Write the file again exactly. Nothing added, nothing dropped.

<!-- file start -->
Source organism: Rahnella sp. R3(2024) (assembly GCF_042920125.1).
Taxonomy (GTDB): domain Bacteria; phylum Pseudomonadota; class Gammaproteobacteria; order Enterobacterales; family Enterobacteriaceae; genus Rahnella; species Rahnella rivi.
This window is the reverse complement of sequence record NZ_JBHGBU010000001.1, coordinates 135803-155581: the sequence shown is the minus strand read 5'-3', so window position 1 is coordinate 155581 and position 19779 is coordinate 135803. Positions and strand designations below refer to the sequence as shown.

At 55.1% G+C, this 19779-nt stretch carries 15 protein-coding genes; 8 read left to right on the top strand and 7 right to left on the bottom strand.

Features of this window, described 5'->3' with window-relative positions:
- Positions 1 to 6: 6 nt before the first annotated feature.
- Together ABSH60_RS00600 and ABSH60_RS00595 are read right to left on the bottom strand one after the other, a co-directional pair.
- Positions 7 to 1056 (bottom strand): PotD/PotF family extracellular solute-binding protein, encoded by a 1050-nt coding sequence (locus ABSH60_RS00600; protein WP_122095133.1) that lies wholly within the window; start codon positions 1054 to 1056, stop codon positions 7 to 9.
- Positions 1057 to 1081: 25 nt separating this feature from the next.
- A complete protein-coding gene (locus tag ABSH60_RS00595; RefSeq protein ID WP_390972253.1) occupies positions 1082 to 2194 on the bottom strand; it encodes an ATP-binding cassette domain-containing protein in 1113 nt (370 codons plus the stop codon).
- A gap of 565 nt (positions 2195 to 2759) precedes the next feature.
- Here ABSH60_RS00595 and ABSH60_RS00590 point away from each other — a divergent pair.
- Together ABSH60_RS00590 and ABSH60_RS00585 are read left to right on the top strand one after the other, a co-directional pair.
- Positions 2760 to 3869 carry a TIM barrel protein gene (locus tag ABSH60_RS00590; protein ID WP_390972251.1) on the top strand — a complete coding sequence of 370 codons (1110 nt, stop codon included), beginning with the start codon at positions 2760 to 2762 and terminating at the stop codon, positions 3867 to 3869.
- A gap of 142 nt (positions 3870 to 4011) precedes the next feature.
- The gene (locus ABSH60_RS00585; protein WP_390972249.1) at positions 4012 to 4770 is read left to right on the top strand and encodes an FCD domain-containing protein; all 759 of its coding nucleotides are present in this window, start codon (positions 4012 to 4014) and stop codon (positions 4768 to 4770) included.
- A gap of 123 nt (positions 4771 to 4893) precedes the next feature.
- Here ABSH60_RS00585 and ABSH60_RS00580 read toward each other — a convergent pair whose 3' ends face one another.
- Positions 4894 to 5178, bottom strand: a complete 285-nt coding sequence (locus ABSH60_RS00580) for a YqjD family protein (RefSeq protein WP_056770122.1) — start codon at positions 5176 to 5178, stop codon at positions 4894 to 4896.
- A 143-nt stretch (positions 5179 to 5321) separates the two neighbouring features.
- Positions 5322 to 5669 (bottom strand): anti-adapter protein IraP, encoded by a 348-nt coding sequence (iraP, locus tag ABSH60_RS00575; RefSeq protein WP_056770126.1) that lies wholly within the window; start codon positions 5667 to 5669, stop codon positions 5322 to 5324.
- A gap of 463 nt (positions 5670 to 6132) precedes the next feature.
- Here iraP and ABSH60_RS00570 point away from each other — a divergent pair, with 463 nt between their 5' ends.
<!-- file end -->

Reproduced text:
Source organism: Rahnella sp. R3(2024) (assembly GCF_042920125.1).
Taxonomy (GTDB): domain Bacteria; phylum Pseudomonadota; class Gammaproteobacteria; order Enterobacterales; family Enterobacteriaceae; genus Rahnella; species Rahnella rivi.
This window is the reverse complement of sequence record NZ_JBHGBU010000001.1, coordinates 135803-155581: the sequence shown is the minus strand read 5'-3', so window position 1 is coordinate 155581 and position 19779 is coordinate 135803. Positions and strand designations below refer to the sequence as shown.

At 55.1% G+C, this 19779-nt stretch carries 15 protein-coding genes; 8 read left to right on the top strand and 7 right to left on the bottom strand.

Features of this window, described 5'->3' with window-relative positions:
- Positions 1 to 6: 6 nt before the first annotated feature.
- Together ABSH60_RS00600 and ABSH60_RS00595 are read right to left on the bottom strand one after the other, a co-directional pair.
- Positions 7 to 1056 (bottom strand): PotD/PotF family extracellular solute-binding protein, encoded by a 1050-nt coding sequence (locus ABSH60_RS00600; protein WP_122095133.1) that lies wholly within the window; start codon positions 1054 to 1056, stop codon positions 7 to 9.
- Positions 1057 to 1081: 25 nt separating this feature from the next.
- A complete protein-coding gene (locus tag ABSH60_RS00595; RefSeq protein ID WP_390972253.1) occupies positions 1082 to 2194 on the bottom strand; it encodes an ATP-binding cassette domain-containing protein in 1113 nt (370 codons plus the stop codon).
- A gap of 565 nt (positions 2195 to 2759) precedes the next feature.
- Here ABSH60_RS00595 and ABSH60_RS00590 point away from each other — a divergent pair.
- Together ABSH60_RS00590 and ABSH60_RS00585 are read left to right on the top strand one after the other, a co-directional pair.
- Positions 2760 to 3869 carry a TIM barrel protein gene (locus tag ABSH60_RS00590; protein ID WP_390972251.1) on the top strand — a complete coding sequence of 370 codons (1110 nt, stop codon included), beginning with the start codon at positions 2760 to 2762 and terminating at the stop codon, positions 3867 to 3869.
- A gap of 142 nt (positions 3870 to 4011) precedes the next feature.
- The gene (locus ABSH60_RS00585; protein WP_390972249.1) at positions 4012 to 4770 is read left to right on the top strand and encodes an FCD domain-containing protein; all 759 of its coding nucleotides are present in this window, start codon (positions 4012 to 4014) and stop codon (positions 4768 to 4770) included.
- A gap of 123 nt (positions 4771 to 4893) precedes the next feature.
- Here ABSH60_RS00585 and ABSH60_RS00580 read toward each other — a convergent pair whose 3' ends face one another.
- Positions 4894 to 5178, bottom strand: a complete 285-nt coding sequence (locus ABSH60_RS00580) for a YqjD family protein (RefSeq protein WP_056770122.1) — start codon at positions 5176 to 5178, stop codon at positions 4894 to 4896.
- A 143-nt stretch (positions 5179 to 5321) separates the two neighbouring features.
- Positions 5322 to 5669 (bottom strand): anti-adapter protein IraP, encoded by a 348-nt coding sequence (iraP, locus tag ABSH60_RS00575; RefSeq protein WP_056770126.1) that lies wholly within the window; start codon positions 5667 to 5669, stop codon positions 5322 to 5324.
- A gap of 463 nt (positions 5670 to 6132) precedes the next feature.
- Here iraP and ABSH60_RS00570 point away from each other — a divergent pair, with 463 nt between their 5' ends.